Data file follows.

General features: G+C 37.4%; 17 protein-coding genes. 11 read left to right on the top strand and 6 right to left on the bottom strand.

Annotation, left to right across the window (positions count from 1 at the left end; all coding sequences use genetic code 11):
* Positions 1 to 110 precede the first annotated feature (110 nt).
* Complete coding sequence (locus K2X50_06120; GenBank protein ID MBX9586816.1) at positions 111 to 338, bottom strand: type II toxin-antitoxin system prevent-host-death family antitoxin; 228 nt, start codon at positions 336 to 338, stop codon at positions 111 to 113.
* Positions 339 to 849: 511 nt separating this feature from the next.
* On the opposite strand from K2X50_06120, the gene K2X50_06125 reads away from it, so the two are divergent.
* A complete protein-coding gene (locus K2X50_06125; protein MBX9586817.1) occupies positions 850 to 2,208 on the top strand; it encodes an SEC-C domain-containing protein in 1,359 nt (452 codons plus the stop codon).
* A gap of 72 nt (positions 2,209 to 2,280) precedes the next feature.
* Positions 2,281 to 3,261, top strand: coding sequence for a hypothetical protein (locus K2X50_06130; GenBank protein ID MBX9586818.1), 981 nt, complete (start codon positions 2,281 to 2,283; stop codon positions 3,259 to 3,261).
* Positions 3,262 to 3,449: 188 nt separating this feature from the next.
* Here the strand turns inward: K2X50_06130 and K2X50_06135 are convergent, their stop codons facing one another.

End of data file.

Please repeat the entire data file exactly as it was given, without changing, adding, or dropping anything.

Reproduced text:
General features: G+C 37.4%; 17 protein-coding genes. 11 read left to right on the top strand and 6 right to left on the bottom strand.

Annotation, left to right across the window (positions count from 1 at the left end; all coding sequences use genetic code 11):
* Positions 1 to 110 precede the first annotated feature (110 nt).
* Complete coding sequence (locus K2X50_06120; GenBank protein ID MBX9586816.1) at positions 111 to 338, bottom strand: type II toxin-antitoxin system prevent-host-death family antitoxin; 228 nt, start codon at positions 336 to 338, stop codon at positions 111 to 113.
* Positions 339 to 849: 511 nt separating this feature from the next.
* On the opposite strand from K2X50_06120, the gene K2X50_06125 reads away from it, so the two are divergent.
* A complete protein-coding gene (locus K2X50_06125; protein MBX9586817.1) occupies positions 850 to 2,208 on the top strand; it encodes an SEC-C domain-containing protein in 1,359 nt (452 codons plus the stop codon).
* A gap of 72 nt (positions 2,209 to 2,280) precedes the next feature.
* Positions 2,281 to 3,261, top strand: coding sequence for a hypothetical protein (locus K2X50_06130; GenBank protein ID MBX9586818.1), 981 nt, complete (start codon positions 2,281 to 2,283; stop codon positions 3,259 to 3,261).
* Positions 3,262 to 3,449: 188 nt separating this feature from the next.
* Here the strand turns inward: K2X50_06130 and K2X50_06135 are convergent, their stop codons facing one another.